The other advantage of a debt management plan is that it gives you a date when you know that you will be completely free of debt. This gives you something to look forward to.

The downside is the fact that it can take several years or even a decade before your debts are cleared by a debt management plan and so it can be worth considering insolvency depending on how bad your financial situation. Although insolvency is a more drastic course of action taking that route could mean that you could become debt free in just one year.

The Effect on Your Credit Score

The Snowball Method is a completely private debt management strategy. Even your lenders will not know that you are using this strategy to manage your debts. As such, it will have no impact whatsoever on your credit score.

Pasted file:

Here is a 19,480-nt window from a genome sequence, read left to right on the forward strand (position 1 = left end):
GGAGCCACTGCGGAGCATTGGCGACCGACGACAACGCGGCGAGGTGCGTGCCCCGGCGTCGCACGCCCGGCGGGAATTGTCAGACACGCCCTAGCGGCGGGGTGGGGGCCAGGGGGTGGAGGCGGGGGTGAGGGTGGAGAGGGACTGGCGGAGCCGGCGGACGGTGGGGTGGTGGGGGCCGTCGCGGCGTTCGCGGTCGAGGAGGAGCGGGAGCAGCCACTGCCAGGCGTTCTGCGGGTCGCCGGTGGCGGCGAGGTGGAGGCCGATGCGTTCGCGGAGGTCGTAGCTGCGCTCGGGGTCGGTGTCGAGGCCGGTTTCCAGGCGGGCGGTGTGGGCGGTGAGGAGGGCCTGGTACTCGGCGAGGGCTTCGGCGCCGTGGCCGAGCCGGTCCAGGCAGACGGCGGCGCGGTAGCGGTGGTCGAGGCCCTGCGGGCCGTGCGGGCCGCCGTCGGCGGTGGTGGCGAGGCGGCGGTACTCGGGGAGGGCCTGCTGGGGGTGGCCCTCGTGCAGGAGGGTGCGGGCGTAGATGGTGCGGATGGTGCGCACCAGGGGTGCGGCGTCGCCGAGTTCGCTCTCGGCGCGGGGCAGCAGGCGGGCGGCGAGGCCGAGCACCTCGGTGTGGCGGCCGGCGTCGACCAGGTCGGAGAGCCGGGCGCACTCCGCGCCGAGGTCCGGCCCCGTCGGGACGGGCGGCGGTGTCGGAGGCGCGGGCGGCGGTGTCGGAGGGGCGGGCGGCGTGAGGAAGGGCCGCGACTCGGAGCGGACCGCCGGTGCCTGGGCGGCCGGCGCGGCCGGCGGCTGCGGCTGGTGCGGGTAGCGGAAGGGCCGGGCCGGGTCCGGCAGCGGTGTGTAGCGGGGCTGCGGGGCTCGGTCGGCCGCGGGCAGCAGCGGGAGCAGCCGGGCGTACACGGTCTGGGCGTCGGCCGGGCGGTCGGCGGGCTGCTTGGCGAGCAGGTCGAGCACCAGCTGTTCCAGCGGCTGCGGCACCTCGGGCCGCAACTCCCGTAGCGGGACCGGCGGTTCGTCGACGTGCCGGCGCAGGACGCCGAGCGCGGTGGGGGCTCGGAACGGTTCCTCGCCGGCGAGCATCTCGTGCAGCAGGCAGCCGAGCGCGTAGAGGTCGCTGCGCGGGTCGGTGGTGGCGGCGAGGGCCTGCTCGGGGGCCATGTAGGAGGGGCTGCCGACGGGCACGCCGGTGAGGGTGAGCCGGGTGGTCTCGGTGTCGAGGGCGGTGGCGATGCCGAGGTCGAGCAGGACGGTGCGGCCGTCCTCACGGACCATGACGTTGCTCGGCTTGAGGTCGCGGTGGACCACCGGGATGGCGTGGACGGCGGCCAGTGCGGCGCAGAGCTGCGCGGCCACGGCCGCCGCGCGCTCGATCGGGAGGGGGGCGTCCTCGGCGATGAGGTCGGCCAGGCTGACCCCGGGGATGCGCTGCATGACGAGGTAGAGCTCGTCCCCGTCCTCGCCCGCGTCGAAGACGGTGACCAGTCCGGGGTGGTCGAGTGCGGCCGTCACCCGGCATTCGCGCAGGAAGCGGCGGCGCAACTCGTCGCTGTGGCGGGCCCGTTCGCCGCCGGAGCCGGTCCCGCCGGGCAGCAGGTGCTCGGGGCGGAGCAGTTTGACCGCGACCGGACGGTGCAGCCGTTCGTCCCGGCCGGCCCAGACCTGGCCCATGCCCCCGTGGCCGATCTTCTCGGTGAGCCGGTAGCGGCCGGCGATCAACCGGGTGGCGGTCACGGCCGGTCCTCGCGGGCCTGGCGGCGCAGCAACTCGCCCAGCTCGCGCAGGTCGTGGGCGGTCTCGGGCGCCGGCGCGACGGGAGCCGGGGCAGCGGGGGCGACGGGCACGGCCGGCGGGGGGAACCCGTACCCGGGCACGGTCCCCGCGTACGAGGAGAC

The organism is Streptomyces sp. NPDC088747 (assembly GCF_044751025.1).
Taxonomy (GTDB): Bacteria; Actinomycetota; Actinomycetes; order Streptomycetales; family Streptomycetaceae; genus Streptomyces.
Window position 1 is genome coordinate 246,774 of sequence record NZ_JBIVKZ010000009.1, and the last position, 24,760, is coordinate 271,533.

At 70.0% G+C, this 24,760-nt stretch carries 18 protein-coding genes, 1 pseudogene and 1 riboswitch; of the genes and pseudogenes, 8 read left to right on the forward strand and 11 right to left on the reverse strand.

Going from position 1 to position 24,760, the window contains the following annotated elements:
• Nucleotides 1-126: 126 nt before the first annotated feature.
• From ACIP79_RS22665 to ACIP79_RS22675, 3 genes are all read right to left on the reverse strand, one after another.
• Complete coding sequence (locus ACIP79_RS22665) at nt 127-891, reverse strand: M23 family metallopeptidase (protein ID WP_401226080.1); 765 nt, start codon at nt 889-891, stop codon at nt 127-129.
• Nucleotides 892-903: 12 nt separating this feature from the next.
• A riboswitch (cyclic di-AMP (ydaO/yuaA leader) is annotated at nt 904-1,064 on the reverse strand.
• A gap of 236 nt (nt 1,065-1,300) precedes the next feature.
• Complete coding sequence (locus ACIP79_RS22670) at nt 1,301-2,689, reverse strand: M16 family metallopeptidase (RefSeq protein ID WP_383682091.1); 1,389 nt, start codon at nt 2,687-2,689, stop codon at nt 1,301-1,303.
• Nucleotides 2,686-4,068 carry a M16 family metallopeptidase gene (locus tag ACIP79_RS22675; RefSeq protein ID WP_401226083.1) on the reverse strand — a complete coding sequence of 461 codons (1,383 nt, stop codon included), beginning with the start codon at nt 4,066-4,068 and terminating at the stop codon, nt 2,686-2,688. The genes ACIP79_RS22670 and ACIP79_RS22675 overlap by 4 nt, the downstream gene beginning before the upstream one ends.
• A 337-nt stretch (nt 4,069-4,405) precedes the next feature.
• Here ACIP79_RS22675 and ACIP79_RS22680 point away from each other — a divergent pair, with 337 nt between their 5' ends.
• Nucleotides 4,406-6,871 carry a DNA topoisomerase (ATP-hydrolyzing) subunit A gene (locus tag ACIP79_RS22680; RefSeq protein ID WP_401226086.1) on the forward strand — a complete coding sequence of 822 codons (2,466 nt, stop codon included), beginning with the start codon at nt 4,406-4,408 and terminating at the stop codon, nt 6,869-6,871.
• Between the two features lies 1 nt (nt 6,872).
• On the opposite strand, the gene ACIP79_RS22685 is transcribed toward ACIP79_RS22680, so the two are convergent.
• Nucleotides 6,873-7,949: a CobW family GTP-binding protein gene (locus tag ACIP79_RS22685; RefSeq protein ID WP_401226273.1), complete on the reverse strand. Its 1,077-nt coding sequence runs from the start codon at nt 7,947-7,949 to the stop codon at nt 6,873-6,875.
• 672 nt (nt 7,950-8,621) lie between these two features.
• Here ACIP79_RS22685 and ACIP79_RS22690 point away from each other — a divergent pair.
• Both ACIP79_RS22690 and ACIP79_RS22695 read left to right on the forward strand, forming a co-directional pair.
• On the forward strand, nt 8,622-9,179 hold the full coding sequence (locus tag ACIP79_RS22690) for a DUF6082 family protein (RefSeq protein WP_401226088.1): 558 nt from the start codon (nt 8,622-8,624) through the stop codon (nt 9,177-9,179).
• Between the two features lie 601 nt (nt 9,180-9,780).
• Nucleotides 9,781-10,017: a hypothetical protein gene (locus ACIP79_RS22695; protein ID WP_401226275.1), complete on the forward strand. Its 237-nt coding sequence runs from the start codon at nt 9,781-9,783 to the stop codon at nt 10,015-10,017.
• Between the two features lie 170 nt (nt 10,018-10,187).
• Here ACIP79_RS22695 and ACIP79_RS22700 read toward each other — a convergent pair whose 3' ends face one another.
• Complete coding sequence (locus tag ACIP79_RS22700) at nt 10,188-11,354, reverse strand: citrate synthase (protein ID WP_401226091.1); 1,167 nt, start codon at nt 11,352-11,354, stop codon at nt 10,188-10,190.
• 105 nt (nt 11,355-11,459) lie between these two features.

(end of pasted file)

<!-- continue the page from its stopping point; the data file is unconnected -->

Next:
It’s a different matter where debt management plans are concerned because the fact that you are not paying the minimum repayments each month will be recorded on your credit history. This means that it will become more difficult to get credit, take out a mobile phone contract, etc.

However, if you need to use a debt management plan it is quite possible that your credit score is already bad. If you stick to the debt management plan and become debt free, this can ultimately have a beneficial effect on your credit score.

So Which is the Best?

If you cannot afford the minimum payments on your existing debts, the Snowball Method won’t be an option because this method requires you to make more than the minimum payments each month. If you are in this situation, a debt management plan would be more appropriate.